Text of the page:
• Large fines to the telephone company that passed on the robocall.

      What is this, the 1940s? The robots don't call up the girls at the exchange and asked to be put through.

      • Re:Solution (Score:4, Interesting)

        by tqk (413719) <s.keeling@mail.com> on Friday October 19, 2012 @08:18AM (#41704555)

        Large fines to the telephone company that passed on the robocall.

        What is this, the 1940s? The robots don't call up the girls at the exchange and [ask] to be put through.

        No, because it's all automated. Machines do it all. Machines that log their actions in order to bill customers. Since it's all logged for billing purposes, it should be simple to backtrack to the initiator. If it's not possible, they then know what to fix to make that possible.

        I'd be happy to forgo the hefty fines as long as they could show they're gaining on the problem, the bad guys are losing, and I'm not being billed for and losing minutes to them.

        Europeans aren't billed for incoming calls or messages. The initiator is billed instead. How the hell did we end up this boneheaded system instead?

  • by guruevi (827432) <evi@smok[ ]cube.be ['ing' in gap]> on Friday October 19, 2012 @07:04AM (#41703709) Homepage

    It seems the best way to make corporations comply is to have rules that have teeth. Regardless of what you're going to implement, if you're not planning on executing it, it doesn't matter.

    There are rules, enforce them. If it's not enough, make the whole foodchain (corporations that advertise and service providers that do the dirty work ) that supplies such robocalls pay for it - 10% of their yearly income to begin with and $1,000 per call.

    • Also, pass some of that fine bounty to the customer to increase the chances of the incidents being reported.
    • by skine (1524819)

      At least when corporations do it, it's illegal.

      The same can't be said for those running for public office.

  • by Anonymous Coward on Friday October 19, 2012 @07:06AM (#41703743)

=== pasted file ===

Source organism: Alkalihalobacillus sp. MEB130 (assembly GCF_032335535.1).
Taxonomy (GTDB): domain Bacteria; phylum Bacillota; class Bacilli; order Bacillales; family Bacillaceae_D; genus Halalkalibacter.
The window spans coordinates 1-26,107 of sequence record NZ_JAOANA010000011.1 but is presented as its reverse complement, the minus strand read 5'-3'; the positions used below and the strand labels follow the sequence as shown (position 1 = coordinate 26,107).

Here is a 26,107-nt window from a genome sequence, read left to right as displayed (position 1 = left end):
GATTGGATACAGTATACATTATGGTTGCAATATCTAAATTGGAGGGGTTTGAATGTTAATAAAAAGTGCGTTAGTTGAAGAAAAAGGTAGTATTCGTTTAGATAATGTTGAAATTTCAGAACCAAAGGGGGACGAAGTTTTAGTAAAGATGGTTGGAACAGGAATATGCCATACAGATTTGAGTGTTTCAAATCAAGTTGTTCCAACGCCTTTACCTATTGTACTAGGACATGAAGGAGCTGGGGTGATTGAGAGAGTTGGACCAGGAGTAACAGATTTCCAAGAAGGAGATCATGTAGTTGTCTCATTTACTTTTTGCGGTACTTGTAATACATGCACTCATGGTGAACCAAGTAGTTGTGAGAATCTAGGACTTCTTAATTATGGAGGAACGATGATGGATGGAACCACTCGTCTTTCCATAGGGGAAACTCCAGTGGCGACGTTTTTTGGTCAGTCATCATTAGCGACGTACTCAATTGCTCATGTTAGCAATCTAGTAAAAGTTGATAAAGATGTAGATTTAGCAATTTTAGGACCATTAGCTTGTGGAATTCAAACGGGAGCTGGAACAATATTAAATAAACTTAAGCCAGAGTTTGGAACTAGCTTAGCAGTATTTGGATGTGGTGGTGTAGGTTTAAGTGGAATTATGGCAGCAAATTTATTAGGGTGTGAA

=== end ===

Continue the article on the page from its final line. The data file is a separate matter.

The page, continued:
Allow the recipient of the call to charge for picking up. Obviously you wouldn't charge your friends anything, but a robocall you could charge up to $5 maybe. The telco would do the collection and accounting.

  • Ok, how about this (Score:5, Insightful)

    by Weaselmancer (533834) on Friday October 19, 2012 @07:07AM (#41703753)

    Have some feds buy some land lines and cell phones. Give them a few credit cards. Then when the robocall comes in, answer it and buy whatever they are selling.

    Track the transaction, figure out who is responsible, and then arrest them.

    If they are in another country, contact that government and have them arrest them. If they won't, sanctions. If that doesn't work threaten to cut their cable.

    • by HungryHobo (1314109) on Friday October 19, 2012 @07:13AM (#41703791)

      fantastic. when I want to put my competitors out of buisness all I have to do is pay for some robocalls advertising their products.

      • by jkflying (2190798) on Friday October 19, 2012 @07:18AM (#41703859)

        You also need to buy and ship their products and use the fed's CC to transfer money into *their* account. Yeah, not that simple.

        • Re: (Score:3, Interesting)

          by Zocalo (252965)
          No, you'd pay your sleezy robocaller to genuinely try and sell your competitor's products. Sales would be met either from stock specifically acquired in bulk for the purpose (and probably netting a small profit into the bargin), or by putting the order through to the competitor directly, like by entering the callee's details into the competitor's website as they are being taken. The latter would be even better, since it would be even harder to claim innocence when the cops can go rooting through the compe